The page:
Lecture Opportunity, Durango CO
The public is invited to the San Juan Basin Archaeological Society meeting at 7 p.m. Wednesday, November 13, at Center of Southwest Studies at Fort Lewis College. Dr. Randy McGuire will present “Building an International Archaeology in Sonora, Mexico.” There will be a social at 6:30 p.m. preceding the talk. For more information, visit www.sjbas.org. http://bit.ly/2pyYcFb – The Journal
Lecture Opportunity, Winslow AZ
The Homolovi Chapter of the Arizona Archaeological Society welcomes Richard Jenkinson on Wednesday, November 13, with “Rock Art of the Dinetah: Stories of Heroes and Healing” which will consider the Navajo rock art in the Largo Canyon area in relation to Navajo mythology and ceremonies. Richard will delineate these connections and tell a few stories along the way. The meeting is at 7:00 p.m. at the Winslow Chamber of Commerce Visitor Center (Historic Lorenzo Hubbell Trading Post), 523 W. Second St. in Winslow; talks are free to the public.
Lecture Opportunity, Santa Fe NM
The Santa Fe Archaeological Society is pleased to announce that Mike Bremer, Santa Fe National Forest Archaeologist, will be making a presentation “Since Time Immemorial: Peopling of the Santa Fe National Forest.” Pecos Trail Cafe (back room) 2239 Old Pecos Trail, 7:15 p.m. on Tuesday, November 19.
Reed 11/12/19 Lecture in Taos to Be Rescheduled
Paul Reed’s presentation to the Taos Archaeological Society, previously set for November 12, is being rescheduled. We’ll let you know the new date when it has been set.
REMINDER: Lecture Opportunity, Flagstaff AZ
On Tuesday, November 13, at 5:30 p.m., Bright Side Bookshop will welcome archaeologist, author, and editor R. E. Burrillo for “The Anthropology of Paleontology: A Quick Look at Native American Depictions of the Fossil Record in the Grand Staircase-Escalante Region and Beyond.” 18 N. San Francisco St. http://bit.ly/2NhYVDw – Bright Side Bookshop (opens at Facebook)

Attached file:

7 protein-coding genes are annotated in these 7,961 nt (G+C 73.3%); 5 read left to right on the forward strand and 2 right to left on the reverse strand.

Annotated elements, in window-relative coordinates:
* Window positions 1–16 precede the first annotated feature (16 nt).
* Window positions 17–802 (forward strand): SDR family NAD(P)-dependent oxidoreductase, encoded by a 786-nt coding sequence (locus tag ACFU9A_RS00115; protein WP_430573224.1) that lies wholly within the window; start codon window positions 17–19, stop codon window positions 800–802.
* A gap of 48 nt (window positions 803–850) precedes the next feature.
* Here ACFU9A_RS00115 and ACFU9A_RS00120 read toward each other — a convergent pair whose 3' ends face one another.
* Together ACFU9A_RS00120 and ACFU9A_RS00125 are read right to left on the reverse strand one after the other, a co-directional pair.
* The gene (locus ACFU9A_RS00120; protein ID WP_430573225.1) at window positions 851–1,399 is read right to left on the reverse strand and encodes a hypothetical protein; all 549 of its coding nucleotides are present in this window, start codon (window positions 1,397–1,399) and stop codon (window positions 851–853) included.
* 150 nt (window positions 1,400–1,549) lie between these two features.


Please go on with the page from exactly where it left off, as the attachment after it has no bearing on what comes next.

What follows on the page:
Editors’ note: Burrillo is the guest editor of the most recent edition of Archaeology Southwest Magazine, “Enigmatic and Endangered: Cultural and Natural Wonders of Greater Grand Staircase-Escalante,” produced with the help of Grand Staircase Escalante Partners and the Conservation Lands Foundation.
REMINDER: Book Release and Presentation with Jonathan Bailey, Tucson AZ
On November 19, at 6:00 p.m., at the Loft Cinema, 3233 E. Speedway Blvd., join author and photographer Jonathan Bailey for an exploration and discussion of Utah’s Molen Reef, following the release of his latest book, Rock Art: A Vision of a Vanishing Cultural Landscape. Through stunning photography and thoughtful research, Jonathan helps highlight ancient and delicate traces from lives lived long ago, as expressed through rock art carvings in some of the Southwest’s most culturally rich—and continually threatened—landscapes. http://bit.ly/2MQkWIp
We’re happy to help get the word out, but we’re not mind readers! Please submit news, book announcements, and events at this link for consideration: https://www.archaeologysouthwest.org/submit-to-sat/